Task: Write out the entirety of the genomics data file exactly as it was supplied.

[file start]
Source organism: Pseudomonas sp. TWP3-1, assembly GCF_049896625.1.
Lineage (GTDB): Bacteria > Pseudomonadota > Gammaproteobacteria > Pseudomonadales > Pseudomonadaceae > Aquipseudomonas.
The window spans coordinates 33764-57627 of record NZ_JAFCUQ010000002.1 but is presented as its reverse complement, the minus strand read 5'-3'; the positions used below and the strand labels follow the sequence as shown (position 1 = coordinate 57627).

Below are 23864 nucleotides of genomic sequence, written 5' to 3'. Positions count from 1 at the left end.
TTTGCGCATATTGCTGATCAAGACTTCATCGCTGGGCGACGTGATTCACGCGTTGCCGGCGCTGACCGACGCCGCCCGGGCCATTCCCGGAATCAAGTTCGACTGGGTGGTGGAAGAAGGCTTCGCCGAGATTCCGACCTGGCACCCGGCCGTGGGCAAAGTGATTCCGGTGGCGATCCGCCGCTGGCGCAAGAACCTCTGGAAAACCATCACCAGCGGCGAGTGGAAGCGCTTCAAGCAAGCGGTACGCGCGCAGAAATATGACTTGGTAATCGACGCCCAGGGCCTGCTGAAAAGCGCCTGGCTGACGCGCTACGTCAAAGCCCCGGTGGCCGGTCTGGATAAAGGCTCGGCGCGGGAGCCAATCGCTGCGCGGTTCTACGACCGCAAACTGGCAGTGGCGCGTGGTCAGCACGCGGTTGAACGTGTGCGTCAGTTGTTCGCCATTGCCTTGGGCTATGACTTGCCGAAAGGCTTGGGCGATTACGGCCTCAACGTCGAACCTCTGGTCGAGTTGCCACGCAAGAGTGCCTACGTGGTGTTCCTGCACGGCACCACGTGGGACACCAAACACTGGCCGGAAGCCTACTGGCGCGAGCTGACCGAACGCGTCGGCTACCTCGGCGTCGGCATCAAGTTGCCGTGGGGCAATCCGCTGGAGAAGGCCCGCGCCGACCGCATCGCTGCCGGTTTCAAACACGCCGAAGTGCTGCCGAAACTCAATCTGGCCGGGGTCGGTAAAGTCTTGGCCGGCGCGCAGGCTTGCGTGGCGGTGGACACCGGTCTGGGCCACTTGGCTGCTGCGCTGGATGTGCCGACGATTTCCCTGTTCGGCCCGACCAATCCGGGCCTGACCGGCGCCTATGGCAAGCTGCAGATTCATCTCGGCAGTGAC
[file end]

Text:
Source organism: Pseudomonas sp. TWP3-1, assembly GCF_049896625.1.
Lineage (GTDB): Bacteria > Pseudomonadota > Gammaproteobacteria > Pseudomonadales > Pseudomonadaceae > Aquipseudomonas.
The window spans coordinates 33764-57627 of record NZ_JAFCUQ010000002.1 but is presented as its reverse complement, the minus strand read 5'-3'; the positions used below and the strand labels follow the sequence as shown (position 1 = coordinate 57627).

Below are 23864 nucleotides of genomic sequence, written 5' to 3'. Positions count from 1 at the left end.
TTTGCGCATATTGCTGATCAAGACTTCATCGCTGGGCGACGTGATTCACGCGTTGCCGGCGCTGACCGACGCCGCCCGGGCCATTCCCGGAATCAAGTTCGACTGGGTGGTGGAAGAAGGCTTCGCCGAGATTCCGACCTGGCACCCGGCCGTGGGCAAAGTGATTCCGGTGGCGATCCGCCGCTGGCGCAAGAACCTCTGGAAAACCATCACCAGCGGCGAGTGGAAGCGCTTCAAGCAAGCGGTACGCGCGCAGAAATATGACTTGGTAATCGACGCCCAGGGCCTGCTGAAAAGCGCCTGGCTGACGCGCTACGTCAAAGCCCCGGTGGCCGGTCTGGATAAAGGCTCGGCGCGGGAGCCAATCGCTGCGCGGTTCTACGACCGCAAACTGGCAGTGGCGCGTGGTCAGCACGCGGTTGAACGTGTGCGTCAGTTGTTCGCCATTGCCTTGGGCTATGACTTGCCGAAAGGCTTGGGCGATTACGGCCTCAACGTCGAACCTCTGGTCGAGTTGCCACGCAAGAGTGCCTACGTGGTGTTCCTGCACGGCACCACGTGGGACACCAAACACTGGCCGGAAGCCTACTGGCGCGAGCTGACCGAACGCGTCGGCTACCTCGGCGTCGGCATCAAGTTGCCGTGGGGCAATCCGCTGGAGAAGGCCCGCGCCGACCGCATCGCTGCCGGTTTCAAACACGCCGAAGTGCTGCCGAAACTCAATCTGGCCGGGGTCGGTAAAGTCTTGGCCGGCGCGCAGGCTTGCGTGGCGGTGGACACCGGTCTGGGCCACTTGGCTGCTGCGCTGGATGTGCCGACGATTTCCCTGTTCGGCCCGACCAATCCGGGCCTGACCGGCGCCTATGGCAAGCTGCAGATTCATCTCGGCAGTGAC